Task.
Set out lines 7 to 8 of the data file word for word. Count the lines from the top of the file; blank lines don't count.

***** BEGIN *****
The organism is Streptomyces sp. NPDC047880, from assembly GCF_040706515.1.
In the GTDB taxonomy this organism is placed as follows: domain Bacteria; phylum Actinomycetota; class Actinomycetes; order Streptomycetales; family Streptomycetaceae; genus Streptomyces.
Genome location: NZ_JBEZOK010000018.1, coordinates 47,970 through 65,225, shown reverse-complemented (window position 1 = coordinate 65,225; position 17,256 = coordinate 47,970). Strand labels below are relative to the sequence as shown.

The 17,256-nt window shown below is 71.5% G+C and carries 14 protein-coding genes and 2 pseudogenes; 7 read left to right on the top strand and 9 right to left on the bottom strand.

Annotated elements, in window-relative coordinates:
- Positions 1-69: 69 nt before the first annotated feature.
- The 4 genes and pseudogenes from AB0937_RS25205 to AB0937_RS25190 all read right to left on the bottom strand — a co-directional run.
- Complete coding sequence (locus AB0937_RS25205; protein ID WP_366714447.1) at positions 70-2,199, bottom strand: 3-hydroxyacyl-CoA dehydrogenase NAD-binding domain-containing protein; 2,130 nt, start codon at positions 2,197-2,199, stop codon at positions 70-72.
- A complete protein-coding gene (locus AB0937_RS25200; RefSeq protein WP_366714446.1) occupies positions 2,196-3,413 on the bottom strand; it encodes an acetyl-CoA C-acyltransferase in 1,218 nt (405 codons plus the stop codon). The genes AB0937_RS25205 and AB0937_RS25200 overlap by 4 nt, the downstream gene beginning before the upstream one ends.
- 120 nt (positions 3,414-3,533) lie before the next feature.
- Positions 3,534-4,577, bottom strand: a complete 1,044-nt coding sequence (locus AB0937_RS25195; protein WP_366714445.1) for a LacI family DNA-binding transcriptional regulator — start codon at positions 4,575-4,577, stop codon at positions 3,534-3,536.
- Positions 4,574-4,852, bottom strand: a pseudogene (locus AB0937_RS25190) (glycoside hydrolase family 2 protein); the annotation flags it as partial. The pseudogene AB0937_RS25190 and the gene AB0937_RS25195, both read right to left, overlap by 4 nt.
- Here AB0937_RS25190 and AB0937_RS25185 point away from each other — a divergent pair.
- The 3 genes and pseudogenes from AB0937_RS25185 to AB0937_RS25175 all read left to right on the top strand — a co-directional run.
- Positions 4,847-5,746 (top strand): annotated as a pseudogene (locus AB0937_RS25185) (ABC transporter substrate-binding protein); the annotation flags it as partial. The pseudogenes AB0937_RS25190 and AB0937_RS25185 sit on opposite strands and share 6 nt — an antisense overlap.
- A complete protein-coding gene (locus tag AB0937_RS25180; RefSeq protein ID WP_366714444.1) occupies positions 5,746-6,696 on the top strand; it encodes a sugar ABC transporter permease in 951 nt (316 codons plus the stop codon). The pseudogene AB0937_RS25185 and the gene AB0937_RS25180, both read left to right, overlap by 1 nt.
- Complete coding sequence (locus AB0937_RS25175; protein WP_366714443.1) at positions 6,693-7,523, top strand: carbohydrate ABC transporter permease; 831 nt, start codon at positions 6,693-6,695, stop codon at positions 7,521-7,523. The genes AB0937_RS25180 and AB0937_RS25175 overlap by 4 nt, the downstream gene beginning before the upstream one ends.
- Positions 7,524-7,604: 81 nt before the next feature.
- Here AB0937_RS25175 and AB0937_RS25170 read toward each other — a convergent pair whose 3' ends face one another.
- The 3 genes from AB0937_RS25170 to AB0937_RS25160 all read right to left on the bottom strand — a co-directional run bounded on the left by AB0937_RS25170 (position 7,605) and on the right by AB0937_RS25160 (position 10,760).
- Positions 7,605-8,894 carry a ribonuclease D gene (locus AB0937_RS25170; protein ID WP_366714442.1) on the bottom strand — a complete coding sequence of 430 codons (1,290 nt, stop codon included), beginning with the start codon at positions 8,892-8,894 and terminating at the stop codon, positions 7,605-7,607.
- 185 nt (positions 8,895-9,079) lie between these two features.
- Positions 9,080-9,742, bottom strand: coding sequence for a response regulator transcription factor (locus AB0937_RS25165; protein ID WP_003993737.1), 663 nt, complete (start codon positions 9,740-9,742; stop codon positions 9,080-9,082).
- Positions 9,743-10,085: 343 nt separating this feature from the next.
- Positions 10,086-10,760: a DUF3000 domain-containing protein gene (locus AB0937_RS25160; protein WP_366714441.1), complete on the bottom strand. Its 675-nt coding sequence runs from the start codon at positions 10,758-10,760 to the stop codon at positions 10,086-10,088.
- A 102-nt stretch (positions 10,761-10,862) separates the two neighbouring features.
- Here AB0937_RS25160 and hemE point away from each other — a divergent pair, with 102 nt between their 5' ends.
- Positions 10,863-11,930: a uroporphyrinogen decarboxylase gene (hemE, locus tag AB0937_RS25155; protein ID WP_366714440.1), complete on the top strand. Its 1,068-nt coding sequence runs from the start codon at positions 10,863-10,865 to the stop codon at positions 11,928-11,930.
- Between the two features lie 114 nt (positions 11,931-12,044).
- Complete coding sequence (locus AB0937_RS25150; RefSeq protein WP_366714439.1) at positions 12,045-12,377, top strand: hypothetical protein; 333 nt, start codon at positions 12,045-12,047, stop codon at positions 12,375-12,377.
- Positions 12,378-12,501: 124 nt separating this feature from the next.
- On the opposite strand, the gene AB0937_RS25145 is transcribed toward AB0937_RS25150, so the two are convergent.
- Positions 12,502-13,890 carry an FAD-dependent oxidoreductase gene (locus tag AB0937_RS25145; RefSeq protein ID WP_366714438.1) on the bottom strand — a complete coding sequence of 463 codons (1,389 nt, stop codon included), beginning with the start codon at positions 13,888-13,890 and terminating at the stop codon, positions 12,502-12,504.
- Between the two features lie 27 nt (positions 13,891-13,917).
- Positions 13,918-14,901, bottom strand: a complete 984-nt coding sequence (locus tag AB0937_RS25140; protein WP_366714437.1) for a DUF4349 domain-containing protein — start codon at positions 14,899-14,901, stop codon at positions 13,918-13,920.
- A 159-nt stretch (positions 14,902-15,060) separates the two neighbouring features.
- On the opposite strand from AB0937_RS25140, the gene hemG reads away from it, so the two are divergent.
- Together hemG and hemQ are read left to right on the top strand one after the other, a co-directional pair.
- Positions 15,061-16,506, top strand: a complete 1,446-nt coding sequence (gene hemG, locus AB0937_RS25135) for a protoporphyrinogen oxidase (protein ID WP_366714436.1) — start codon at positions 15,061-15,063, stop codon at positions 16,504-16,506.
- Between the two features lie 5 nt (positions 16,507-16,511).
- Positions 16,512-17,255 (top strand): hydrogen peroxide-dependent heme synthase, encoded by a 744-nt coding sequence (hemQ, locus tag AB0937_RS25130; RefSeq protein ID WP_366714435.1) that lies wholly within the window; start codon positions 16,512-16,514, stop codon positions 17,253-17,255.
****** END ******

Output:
- The 4 genes and pseudogenes from AB0937_RS25205 to AB0937_RS25190 all read right to left on the bottom strand — a co-directional run.
- Complete coding sequence (locus AB0937_RS25205; protein ID WP_366714447.1) at positions 70-2,199, bottom strand: 3-hydroxyacyl-CoA dehydrogenase NAD-binding domain-containing protein; 2,130 nt, start codon at positions 2,197-2,199, stop codon at positions 70-72.